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|Index||11 reviews in total|
I enjoyed this movie very much. Considering it is a B-movie, in my opinion, it is a good B-movie. It is based on the mystery novel "The Mystery of Hunting's End" by Mignon G. Eberhart, and the movie title "Mystery House" is very appropriate, since a group of people are gathered together in a house where a man was murdered. The acting by the entire cast is good. With the exception of Dick Purcell and Ann Sheridan, I was not familiar with any of them. It is a short movie, but there is much action in less than one hour. I would recommend this movie to anyone who is interested in a good mystery movie. The hour went by very fast.
All things considered Mystery House is not a bad product coming out of
Warner Brothers B picture unit. It's another one of those classic
shootings in a locked room, where the verdict can be nothing else, but
suicide. Or can it?
The members of the board of directors of a company are gathered on a retreat where the president confronts them with his suspicion that one of them is guilty of embezzlement. He's found shot to death in a locked room, but the man's daughter can't believe it wasn't murder so she hires a private detective and invites the whole lot of them back to the retreat where the crime occurred.
Two murders later and we have an answer. No hints at all as to who and how, but I will say the weapon is in plain sight.
Ann Sheridan and Dick Purcell are our leads and television fans will spot a future detective in William Hopper who played Paul Drake on the Perry Mason series.
Back in 1938 when it ran as the second feature of a double bill, I don't think too many people left their seats.
This high-speed version of one of Mignon Eberhardt's classically
plotted mysteries is directed by Noel Smith, one of Warner's experts in
short features, timing in at a bit less than one hour. Mr. Smith spent
much of the 1930s and 1940s directing second feature westerns and
Half a dozen people are isolated in a house while the detective tries to figure out which of them, all with excellent motives, committed the murder. This sort of mystery requires a tremendous amount of talking, and people talk fast. Unhappily, most of the dialogue is exposition and delivered a bit stiffly. Visually, it's very nicely done with some excellent tracking shots to maintain good composition and an overall look like an Old Dark House movie. The print, like many of the major studios' B movies of this period, is in excellent shape.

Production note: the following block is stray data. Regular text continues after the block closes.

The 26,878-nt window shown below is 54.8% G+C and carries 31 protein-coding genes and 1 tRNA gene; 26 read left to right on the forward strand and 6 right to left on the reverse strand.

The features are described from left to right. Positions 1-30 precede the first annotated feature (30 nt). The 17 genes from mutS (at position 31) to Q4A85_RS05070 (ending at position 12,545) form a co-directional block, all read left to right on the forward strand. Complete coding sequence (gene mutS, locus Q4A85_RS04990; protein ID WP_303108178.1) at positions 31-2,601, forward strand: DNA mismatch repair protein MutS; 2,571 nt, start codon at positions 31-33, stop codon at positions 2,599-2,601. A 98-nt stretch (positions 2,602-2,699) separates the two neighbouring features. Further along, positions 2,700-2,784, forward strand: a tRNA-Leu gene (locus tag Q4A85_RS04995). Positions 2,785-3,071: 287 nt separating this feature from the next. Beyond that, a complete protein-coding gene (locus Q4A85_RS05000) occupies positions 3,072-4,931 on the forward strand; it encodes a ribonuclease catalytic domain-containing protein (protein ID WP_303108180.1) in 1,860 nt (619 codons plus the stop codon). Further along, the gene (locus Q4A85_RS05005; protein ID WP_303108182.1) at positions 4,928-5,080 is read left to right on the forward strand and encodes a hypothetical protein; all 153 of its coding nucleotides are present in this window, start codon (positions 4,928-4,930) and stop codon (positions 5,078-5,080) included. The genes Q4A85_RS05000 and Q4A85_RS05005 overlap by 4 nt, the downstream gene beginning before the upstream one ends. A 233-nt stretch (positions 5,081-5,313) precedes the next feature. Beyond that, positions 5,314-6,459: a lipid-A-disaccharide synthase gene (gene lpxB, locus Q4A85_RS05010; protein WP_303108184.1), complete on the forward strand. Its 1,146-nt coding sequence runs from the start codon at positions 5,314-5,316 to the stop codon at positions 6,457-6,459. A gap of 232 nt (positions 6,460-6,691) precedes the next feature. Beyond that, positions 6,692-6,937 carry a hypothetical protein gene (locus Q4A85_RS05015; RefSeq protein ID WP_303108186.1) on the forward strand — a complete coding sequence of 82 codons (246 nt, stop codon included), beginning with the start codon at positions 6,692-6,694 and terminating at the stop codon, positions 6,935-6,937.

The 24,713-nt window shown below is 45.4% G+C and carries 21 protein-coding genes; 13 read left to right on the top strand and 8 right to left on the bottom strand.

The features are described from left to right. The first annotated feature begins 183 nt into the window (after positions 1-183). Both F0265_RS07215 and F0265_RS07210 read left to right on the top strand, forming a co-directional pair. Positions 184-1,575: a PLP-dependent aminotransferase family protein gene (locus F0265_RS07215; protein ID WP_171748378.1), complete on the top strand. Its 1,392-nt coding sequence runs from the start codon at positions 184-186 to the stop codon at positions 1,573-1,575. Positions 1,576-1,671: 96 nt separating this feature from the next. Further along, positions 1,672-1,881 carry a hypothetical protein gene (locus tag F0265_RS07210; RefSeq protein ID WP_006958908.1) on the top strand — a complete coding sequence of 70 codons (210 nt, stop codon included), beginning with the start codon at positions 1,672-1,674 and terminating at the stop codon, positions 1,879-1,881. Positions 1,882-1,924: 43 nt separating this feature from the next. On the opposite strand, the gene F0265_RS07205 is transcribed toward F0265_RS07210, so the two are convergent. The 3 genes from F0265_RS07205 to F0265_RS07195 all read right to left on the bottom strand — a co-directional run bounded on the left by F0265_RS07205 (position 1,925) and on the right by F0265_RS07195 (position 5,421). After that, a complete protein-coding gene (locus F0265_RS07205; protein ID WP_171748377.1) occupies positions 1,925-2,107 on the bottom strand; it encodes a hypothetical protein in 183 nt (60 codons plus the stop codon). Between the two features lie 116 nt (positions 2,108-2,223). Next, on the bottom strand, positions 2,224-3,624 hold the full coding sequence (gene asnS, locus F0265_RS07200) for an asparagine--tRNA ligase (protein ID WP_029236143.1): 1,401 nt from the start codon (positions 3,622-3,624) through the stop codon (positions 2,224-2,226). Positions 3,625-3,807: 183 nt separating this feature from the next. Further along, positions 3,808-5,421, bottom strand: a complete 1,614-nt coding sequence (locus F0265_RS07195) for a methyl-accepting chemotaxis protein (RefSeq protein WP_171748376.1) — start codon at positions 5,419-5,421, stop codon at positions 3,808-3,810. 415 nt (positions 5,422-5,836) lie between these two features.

Over all, it's a pleasant way for mystery fans to spend an hour with a story that will keep you guessing until the end.
I was pleased to see that more than a few folks here on IMDb knew who
Mignon G. Eberhart was. "Mystery House" was based on one of Eberhart's
'Nurse Keate' stories. In a nutshell, these stories are all murder
mysteries, all use a medical pretext as a plot springboard, and all
feature a hospital nurse, Miss Keate, plus a detective named Lance
O'Leary (Dick Purcell, in this outing).
Ann Sheridan was the only actress to portray Nurse Keate more than once; --her other showing was in "The Patient in Room 18" --a weaker entry, which starred Patric Knowles as Detective O'Leary. The weakest Keate has to be Marguerite Churchill, who was called 'Nurse Keating' in "Murder by an Aristocrat."
As good as Ann Sheridan was as Nurse Keate, she was easily bested by Aline McMahon's turn as the sleuthing nurse in the Warners' Eberhart story, "While the Patient Slept." Even though Eberhart's characters appeared in several films, it would probably be inaccurate to describe these films as a "series."
In "While the Patient Slept," Guy Kibbee played the oldest O'Leary of them all, --however, he filled the part with character and gusto, --traits that both Dick Purcell and Patric Knowles lacked.
Most of those who commented here, appreciated the film's supporting cast, but largely didn't know who any of them were. I also liked the supporting cast, and think it's worth mentioning some of those actors here.---
1)-William Hopper, who would later become known for his 9-year stint as Paul Drake, in the Perry Mason TV series on CBS.
2)-Anne Nagel, a beautiful actress who never rose above B-movie roles (such as this one). She appeared in films such as "The Mad Doctor of Market Street" and "Murder in the Music Hall.". Nagel also had a Perry Mason connection, although not to the TV series. She appeared as Janice Alma Bromley (the "fake Janice") in the Mason film, "The Case of the Stuttering Bishop."